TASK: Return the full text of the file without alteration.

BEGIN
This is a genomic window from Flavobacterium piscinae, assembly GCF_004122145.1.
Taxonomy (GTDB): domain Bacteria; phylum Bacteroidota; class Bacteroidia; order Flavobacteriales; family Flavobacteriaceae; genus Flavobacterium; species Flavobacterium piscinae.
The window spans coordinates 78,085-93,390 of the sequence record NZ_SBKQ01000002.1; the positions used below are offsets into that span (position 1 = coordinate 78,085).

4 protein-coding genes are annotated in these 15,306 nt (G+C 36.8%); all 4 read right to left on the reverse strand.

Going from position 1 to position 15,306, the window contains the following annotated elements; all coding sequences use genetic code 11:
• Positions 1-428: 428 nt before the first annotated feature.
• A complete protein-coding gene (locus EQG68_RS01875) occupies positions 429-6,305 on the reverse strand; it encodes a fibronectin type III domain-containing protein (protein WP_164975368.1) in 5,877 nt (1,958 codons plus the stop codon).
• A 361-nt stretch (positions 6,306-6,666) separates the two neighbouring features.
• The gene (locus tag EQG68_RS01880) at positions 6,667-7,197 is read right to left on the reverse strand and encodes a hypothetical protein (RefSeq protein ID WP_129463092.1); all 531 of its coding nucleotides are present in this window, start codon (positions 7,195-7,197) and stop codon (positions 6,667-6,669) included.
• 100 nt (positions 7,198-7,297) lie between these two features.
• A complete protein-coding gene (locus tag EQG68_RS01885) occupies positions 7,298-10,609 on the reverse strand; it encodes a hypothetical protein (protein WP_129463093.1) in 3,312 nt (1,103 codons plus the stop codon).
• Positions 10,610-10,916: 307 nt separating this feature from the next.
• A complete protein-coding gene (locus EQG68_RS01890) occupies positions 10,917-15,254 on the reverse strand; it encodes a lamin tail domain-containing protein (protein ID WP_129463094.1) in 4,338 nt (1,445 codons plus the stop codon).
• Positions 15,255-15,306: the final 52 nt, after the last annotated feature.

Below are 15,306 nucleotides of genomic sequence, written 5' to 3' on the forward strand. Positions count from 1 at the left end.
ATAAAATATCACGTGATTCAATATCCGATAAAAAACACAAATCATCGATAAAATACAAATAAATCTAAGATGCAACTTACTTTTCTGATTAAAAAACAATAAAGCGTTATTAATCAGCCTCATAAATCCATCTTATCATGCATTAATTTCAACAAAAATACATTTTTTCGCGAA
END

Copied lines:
This is a genomic window from Flavobacterium piscinae, assembly GCF_004122145.1.
Taxonomy (GTDB): domain Bacteria; phylum Bacteroidota; class Bacteroidia; order Flavobacteriales; family Flavobacteriaceae; genus Flavobacterium; species Flavobacterium piscinae.
The window spans coordinates 78,085-93,390 of the sequence record NZ_SBKQ01000002.1; the positions used below are offsets into that span (position 1 = coordinate 78,085).

4 protein-coding genes are annotated in these 15,306 nt (G+C 36.8%); all 4 read right to left on the reverse strand.

Going from position 1 to position 15,306, the window contains the following annotated elements; all coding sequences use genetic code 11:
• Positions 1-428: 428 nt before the first annotated feature.
• A complete protein-coding gene (locus EQG68_RS01875) occupies positions 429-6,305 on the reverse strand; it encodes a fibronectin type III domain-containing protein (protein WP_164975368.1) in 5,877 nt (1,958 codons plus the stop codon).
• A 361-nt stretch (positions 6,306-6,666) separates the two neighbouring features.
• The gene (locus tag EQG68_RS01880) at positions 6,667-7,197 is read right to left on the reverse strand and encodes a hypothetical protein (RefSeq protein ID WP_129463092.1); all 531 of its coding nucleotides are present in this window, start codon (positions 7,195-7,197) and stop codon (positions 6,667-6,669) included.
• 100 nt (positions 7,198-7,297) lie between these two features.
• A complete protein-coding gene (locus tag EQG68_RS01885) occupies positions 7,298-10,609 on the reverse strand; it encodes a hypothetical protein (protein WP_129463093.1) in 3,312 nt (1,103 codons plus the stop codon).
• Positions 10,610-10,916: 307 nt separating this feature from the next.
• A complete protein-coding gene (locus EQG68_RS01890) occupies positions 10,917-15,254 on the reverse strand; it encodes a lamin tail domain-containing protein (protein ID WP_129463094.1) in 4,338 nt (1,445 codons plus the stop codon).
• Positions 15,255-15,306: the final 52 nt, after the last annotated feature.

Below are 15,306 nucleotides of genomic sequence, written 5' to 3' on the forward strand. Positions count from 1 at the left end.
ATAAAATATCACGTGATTCAATATCCGATAAAAAACACAAATCATCGATAAAATACAAATAAATCTAAGATGCAACTTACTTTTCTGATTAAAAAACAATAAAGCGTTATTAATCAGCCTCATAAATCCATCTTATCATGCATTAATTTCAACAAAAATACATTTTTTCGCGAA